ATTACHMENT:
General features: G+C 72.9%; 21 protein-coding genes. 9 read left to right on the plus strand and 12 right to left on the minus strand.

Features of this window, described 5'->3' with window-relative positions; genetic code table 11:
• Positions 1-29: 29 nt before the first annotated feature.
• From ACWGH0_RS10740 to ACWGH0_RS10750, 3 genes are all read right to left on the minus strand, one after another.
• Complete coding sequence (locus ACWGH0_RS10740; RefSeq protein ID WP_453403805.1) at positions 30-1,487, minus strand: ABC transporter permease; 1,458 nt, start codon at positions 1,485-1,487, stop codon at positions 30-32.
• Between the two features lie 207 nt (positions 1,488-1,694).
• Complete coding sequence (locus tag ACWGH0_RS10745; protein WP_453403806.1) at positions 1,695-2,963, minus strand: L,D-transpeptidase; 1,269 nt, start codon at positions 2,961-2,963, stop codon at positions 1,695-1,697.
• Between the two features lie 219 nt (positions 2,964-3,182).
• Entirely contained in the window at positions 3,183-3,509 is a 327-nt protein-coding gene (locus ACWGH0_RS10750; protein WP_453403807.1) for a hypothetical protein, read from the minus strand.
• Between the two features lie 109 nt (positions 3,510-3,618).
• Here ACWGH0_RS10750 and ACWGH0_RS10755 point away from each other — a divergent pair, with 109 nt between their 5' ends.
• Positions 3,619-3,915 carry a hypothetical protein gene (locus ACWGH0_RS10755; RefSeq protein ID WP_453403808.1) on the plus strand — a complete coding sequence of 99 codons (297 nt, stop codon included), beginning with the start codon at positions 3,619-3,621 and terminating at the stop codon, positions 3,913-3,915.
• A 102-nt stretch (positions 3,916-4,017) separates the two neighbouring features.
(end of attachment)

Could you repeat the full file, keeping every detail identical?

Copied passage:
General features: G+C 72.9%; 21 protein-coding genes. 9 read left to right on the plus strand and 12 right to left on the minus strand.

Features of this window, described 5'->3' with window-relative positions; genetic code table 11:
• Positions 1-29: 29 nt before the first annotated feature.
• From ACWGH0_RS10740 to ACWGH0_RS10750, 3 genes are all read right to left on the minus strand, one after another.
• Complete coding sequence (locus ACWGH0_RS10740; RefSeq protein ID WP_453403805.1) at positions 30-1,487, minus strand: ABC transporter permease; 1,458 nt, start codon at positions 1,485-1,487, stop codon at positions 30-32.
• Between the two features lie 207 nt (positions 1,488-1,694).
• Complete coding sequence (locus tag ACWGH0_RS10745; protein WP_453403806.1) at positions 1,695-2,963, minus strand: L,D-transpeptidase; 1,269 nt, start codon at positions 2,961-2,963, stop codon at positions 1,695-1,697.
• Between the two features lie 219 nt (positions 2,964-3,182).
• Entirely contained in the window at positions 3,183-3,509 is a 327-nt protein-coding gene (locus ACWGH0_RS10750; protein WP_453403807.1) for a hypothetical protein, read from the minus strand.
• Between the two features lie 109 nt (positions 3,510-3,618).
• Here ACWGH0_RS10750 and ACWGH0_RS10755 point away from each other — a divergent pair, with 109 nt between their 5' ends.
• Positions 3,619-3,915 carry a hypothetical protein gene (locus ACWGH0_RS10755; RefSeq protein ID WP_453403808.1) on the plus strand — a complete coding sequence of 99 codons (297 nt, stop codon included), beginning with the start codon at positions 3,619-3,621 and terminating at the stop codon, positions 3,913-3,915.
• A 102-nt stretch (positions 3,916-4,017) separates the two neighbouring features.